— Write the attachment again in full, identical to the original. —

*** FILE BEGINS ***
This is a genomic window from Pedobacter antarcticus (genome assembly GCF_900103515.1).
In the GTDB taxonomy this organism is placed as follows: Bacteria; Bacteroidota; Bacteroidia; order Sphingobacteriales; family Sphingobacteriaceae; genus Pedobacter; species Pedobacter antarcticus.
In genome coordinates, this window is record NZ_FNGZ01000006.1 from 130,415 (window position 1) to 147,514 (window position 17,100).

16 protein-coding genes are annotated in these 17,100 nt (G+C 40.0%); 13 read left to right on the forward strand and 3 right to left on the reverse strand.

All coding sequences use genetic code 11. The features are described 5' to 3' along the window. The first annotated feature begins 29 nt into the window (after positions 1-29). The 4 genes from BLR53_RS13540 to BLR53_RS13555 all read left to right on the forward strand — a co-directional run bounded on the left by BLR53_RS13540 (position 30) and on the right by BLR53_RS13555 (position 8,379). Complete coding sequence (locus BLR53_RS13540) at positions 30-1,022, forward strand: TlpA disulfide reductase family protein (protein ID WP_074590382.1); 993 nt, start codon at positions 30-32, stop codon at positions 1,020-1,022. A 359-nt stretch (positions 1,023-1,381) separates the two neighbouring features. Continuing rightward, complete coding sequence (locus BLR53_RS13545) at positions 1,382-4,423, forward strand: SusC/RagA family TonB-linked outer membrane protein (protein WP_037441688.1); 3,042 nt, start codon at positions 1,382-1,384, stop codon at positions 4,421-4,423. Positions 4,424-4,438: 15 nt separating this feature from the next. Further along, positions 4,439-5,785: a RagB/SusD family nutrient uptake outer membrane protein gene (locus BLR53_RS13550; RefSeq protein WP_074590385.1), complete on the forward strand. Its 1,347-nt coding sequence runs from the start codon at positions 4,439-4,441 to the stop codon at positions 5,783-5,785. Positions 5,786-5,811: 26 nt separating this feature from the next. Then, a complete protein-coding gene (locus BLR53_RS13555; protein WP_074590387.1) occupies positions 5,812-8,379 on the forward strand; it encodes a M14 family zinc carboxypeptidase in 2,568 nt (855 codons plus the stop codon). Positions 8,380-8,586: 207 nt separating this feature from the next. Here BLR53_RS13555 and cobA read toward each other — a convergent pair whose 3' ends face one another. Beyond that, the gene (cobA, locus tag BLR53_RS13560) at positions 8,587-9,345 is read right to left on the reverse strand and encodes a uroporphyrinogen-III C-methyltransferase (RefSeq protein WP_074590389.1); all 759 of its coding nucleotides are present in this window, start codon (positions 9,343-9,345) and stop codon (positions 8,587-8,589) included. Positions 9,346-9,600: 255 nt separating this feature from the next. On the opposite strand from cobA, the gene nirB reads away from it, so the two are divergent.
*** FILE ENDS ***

This is a genomic window from Pedobacter antarcticus (genome assembly GCF_900103515.1).
In the GTDB taxonomy this organism is placed as follows: Bacteria; Bacteroidota; Bacteroidia; order Sphingobacteriales; family Sphingobacteriaceae; genus Pedobacter; species Pedobacter antarcticus.
In genome coordinates, this window is record NZ_FNGZ01000006.1 from 130,415 (window position 1) to 147,514 (window position 17,100).

16 protein-coding genes are annotated in these 17,100 nt (G+C 40.0%); 13 read left to right on the forward strand and 3 right to left on the reverse strand.

All coding sequences use genetic code 11. The features are described 5' to 3' along the window. The first annotated feature begins 29 nt into the window (after positions 1-29). The 4 genes from BLR53_RS13540 to BLR53_RS13555 all read left to right on the forward strand — a co-directional run bounded on the left by BLR53_RS13540 (position 30) and on the right by BLR53_RS13555 (position 8,379). Complete coding sequence (locus BLR53_RS13540) at positions 30-1,022, forward strand: TlpA disulfide reductase family protein (protein ID WP_074590382.1); 993 nt, start codon at positions 30-32, stop codon at positions 1,020-1,022. A 359-nt stretch (positions 1,023-1,381) separates the two neighbouring features. Continuing rightward, complete coding sequence (locus BLR53_RS13545) at positions 1,382-4,423, forward strand: SusC/RagA family TonB-linked outer membrane protein (protein WP_037441688.1); 3,042 nt, start codon at positions 1,382-1,384, stop codon at positions 4,421-4,423. Positions 4,424-4,438: 15 nt separating this feature from the next. Further along, positions 4,439-5,785: a RagB/SusD family nutrient uptake outer membrane protein gene (locus BLR53_RS13550; RefSeq protein WP_074590385.1), complete on the forward strand. Its 1,347-nt coding sequence runs from the start codon at positions 4,439-4,441 to the stop codon at positions 5,783-5,785. Positions 5,786-5,811: 26 nt separating this feature from the next. Then, a complete protein-coding gene (locus BLR53_RS13555; protein WP_074590387.1) occupies positions 5,812-8,379 on the forward strand; it encodes a M14 family zinc carboxypeptidase in 2,568 nt (855 codons plus the stop codon). Positions 8,380-8,586: 207 nt separating this feature from the next. Here BLR53_RS13555 and cobA read toward each other — a convergent pair whose 3' ends face one another. Beyond that, the gene (cobA, locus tag BLR53_RS13560) at positions 8,587-9,345 is read right to left on the reverse strand and encodes a uroporphyrinogen-III C-methyltransferase (RefSeq protein WP_074590389.1); all 759 of its coding nucleotides are present in this window, start codon (positions 9,343-9,345) and stop codon (positions 8,587-8,589) included. Positions 9,346-9,600: 255 nt separating this feature from the next. On the opposite strand from cobA, the gene nirB reads away from it, so the two are divergent.